This bad press came at a time when anti-Puritan Archbishop of Canterbury William Laud was working hard to have the MBC’s charter, or patent, revoked; this document gave the colonists permission to settle in America and to form their own government. Many English Puritans saw the MBC as irresponsibly sabotaging its own chances of survival, and they took the opportunity to write to their brethren in America to complain.
One such letter, and a perfect example of the genre, is an anonymous letter sent to Governor Winthrop in May 1637. He must have received it in late June or July. It is an astounding piece of work, doing three things at once: warning Winthrop of the dangers to his colony in London; praying for the colony’s survival; and taking every opportunity to slag off the MBC and everyone in it as lousy, degenerate, lazy jerks whom everyone in England hates. But with love. It is a tribute to John Winthrop’s complete lack of ego that he saved this letter,and likely responded to it very patiently. (We have many more letters that Winthrop received than letters he wrote; as governor, he felt it a duty to posterity to save his correspondence, but the people he wrote to were not as careful.) Let’s go over this remarkably long and haranguing missive, if not in full, then in large part (spellings modernized):
“Myself and many others are daily petitioners to God, for his grace to abound to you in New England, that you may increase in faith, wisdom, humility, love, zeal, patience, brotherly kindness, etc., enjoying such a competency of outward prosperity as may make you to live in the service of the Lord the more comfortably. And we are exceedingly glad to hear of your welfare, and especially your growth in holiness.”
—Already this first paragraph might irritate us as modern people, but it is in line with the usual Puritan watch and “exhortation”; Winthrop would have been grateful that so many in England were praying for his spiritual success and that of the colony, and he would not have seen this opening paragraph as implying that he and the colonists were not all they should be. It’s interesting here to see the writer say that he hopes the colony’s economy will improve (“competency of outward prosperity”) so that the people can “live in the service of the Lord more comfortably”—it’s unusual for a Puritan to admit that it’s a lot easier to devote yourself to prayer when you’re not poor and starving.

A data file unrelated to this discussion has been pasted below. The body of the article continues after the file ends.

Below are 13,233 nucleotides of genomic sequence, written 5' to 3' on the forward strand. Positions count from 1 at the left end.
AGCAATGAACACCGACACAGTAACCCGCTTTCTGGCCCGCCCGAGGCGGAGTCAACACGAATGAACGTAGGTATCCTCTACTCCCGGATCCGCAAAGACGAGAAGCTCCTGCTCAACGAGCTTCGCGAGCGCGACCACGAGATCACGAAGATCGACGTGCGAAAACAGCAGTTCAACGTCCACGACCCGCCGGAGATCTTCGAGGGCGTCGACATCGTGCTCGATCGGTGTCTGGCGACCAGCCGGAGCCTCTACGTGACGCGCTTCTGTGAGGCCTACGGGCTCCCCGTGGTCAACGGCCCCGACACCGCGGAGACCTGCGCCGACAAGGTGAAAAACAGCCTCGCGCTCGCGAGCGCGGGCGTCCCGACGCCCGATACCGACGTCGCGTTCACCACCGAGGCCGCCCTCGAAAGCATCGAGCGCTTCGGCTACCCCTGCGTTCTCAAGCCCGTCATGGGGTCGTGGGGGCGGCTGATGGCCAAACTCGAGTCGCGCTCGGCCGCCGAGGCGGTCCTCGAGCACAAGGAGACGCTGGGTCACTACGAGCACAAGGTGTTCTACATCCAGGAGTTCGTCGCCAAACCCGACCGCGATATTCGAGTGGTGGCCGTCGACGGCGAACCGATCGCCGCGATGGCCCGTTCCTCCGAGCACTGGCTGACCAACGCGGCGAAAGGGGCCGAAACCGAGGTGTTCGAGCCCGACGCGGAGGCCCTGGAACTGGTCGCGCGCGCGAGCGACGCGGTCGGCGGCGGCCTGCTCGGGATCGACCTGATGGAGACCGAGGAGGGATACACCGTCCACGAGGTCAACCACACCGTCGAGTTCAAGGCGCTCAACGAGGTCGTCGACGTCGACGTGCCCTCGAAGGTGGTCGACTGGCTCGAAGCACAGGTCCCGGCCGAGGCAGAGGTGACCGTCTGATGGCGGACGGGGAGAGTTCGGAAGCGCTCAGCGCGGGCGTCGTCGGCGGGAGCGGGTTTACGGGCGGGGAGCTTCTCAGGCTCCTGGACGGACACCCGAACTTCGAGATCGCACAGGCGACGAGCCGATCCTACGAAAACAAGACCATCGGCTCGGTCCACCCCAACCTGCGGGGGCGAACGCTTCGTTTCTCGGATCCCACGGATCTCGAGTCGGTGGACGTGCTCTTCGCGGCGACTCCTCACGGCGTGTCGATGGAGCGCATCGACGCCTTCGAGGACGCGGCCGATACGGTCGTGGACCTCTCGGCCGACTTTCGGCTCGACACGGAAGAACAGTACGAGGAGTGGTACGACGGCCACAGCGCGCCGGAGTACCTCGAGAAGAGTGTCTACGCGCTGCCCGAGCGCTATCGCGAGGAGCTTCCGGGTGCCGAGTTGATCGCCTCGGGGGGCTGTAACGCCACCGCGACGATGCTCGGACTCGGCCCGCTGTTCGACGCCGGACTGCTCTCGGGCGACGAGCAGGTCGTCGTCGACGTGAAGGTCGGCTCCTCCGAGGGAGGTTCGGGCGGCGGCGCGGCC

“I have been much moved of late… to write my slender advice to some prudent man among you, and one gracious with the plantations, and thereby able to give counsel to them, and to prevail with them in things conducing to God’s glory and your own prosperities.”
—He is writing to Winthrop because Winthrop is that prudent man whom everyone in New England loves (“gracious with the plantations”); now the burden is on Winthrop to listen to what the writer has to say because he is the only man in New England who has the clout and the respect to give its people advice. Winthrop, thus deliberately singled out, becomes at once someone to pass along the criticisms in this letter and the victim of those criticisms, since, as the colony’s leader, the implication is that he should have been stopping the bad behavior there on his own without having to be told to do so.
“First, I have read and heard of sundry letters written from some with you unto others with us, (and I fear there have been very many such sent over to us into diverse parts of our land,) wherein there are many weak, and some dangerous passages, which if they should come to the eyes or ears of any one of the many thousands of your adversaries, it would afford them matter enough to attempt your undoing, what in them did lie.”
—People in the MBC are writing home to England, not just to London but to many different locations in England, so the things they say are widely known, and most of those letters say stupid things that could bring down royal control on your colony (which would be its “undoing”). Who would be angered by these letters? Why, any of the “many thousands” of the colony’s enemies. This first reference—and there will be many, many more—to people in England hating people in New England might not have raised John Winthrop’s suspicions; he might have thought that the writer was referring to anti-Puritan Anglicans. As the letter goes on, however, Winthrop must have wondered two things: if these “adversaries” didn’t include those who called themselves the colonists their “dear brethren”; and whether their criticisms weren’t directed at him in particular and not just those ignorant colonists who wrote careless letters.